It was clear that in Kenya there is less public participation in the formulation of various agricultural legal framework and when done it is centralized which makes the participation of farmers difficult. Participants having gone through training understood their responsibility to mobilize and sensitize other farmers in their regions to attend and ensure that farmers’ rights are safeguarded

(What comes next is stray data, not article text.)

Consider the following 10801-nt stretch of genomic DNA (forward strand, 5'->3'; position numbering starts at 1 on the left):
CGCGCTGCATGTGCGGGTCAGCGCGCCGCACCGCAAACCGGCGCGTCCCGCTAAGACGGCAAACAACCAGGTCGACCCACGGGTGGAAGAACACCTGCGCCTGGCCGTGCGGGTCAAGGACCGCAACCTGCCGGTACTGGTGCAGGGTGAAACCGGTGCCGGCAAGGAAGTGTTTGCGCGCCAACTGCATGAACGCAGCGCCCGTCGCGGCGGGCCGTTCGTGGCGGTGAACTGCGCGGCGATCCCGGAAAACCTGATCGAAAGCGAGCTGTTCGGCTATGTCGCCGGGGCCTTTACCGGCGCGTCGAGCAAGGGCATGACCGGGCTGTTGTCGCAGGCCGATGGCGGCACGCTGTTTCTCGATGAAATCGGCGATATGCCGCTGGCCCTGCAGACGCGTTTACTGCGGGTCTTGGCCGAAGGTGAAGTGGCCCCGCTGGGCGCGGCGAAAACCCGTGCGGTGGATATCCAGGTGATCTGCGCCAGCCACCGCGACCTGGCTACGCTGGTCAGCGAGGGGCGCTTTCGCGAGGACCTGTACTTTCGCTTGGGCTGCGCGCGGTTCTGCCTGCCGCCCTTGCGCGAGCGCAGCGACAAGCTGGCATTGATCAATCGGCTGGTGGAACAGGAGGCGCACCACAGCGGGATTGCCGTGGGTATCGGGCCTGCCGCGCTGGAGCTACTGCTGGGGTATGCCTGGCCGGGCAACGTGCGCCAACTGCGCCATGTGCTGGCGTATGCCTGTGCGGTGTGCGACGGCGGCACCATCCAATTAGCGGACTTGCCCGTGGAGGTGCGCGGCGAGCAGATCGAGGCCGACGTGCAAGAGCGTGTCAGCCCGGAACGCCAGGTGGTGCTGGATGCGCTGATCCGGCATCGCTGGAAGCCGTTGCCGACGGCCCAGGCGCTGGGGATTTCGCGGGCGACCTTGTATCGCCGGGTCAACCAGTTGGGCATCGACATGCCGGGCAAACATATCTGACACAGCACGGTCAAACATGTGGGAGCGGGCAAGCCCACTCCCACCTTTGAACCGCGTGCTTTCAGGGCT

‘Knowledge is power,’ they say. The fruits of the training have started to form and in the long run Seed Savers Network will hold more. Participants continue to serve as Ambassadors and over 500 farmers have been trained in a span of 1 month after the training.20 new groups have been recruited and 1 seed bank established. For sure, farmers managed seed system will grower stronger if we all pull together.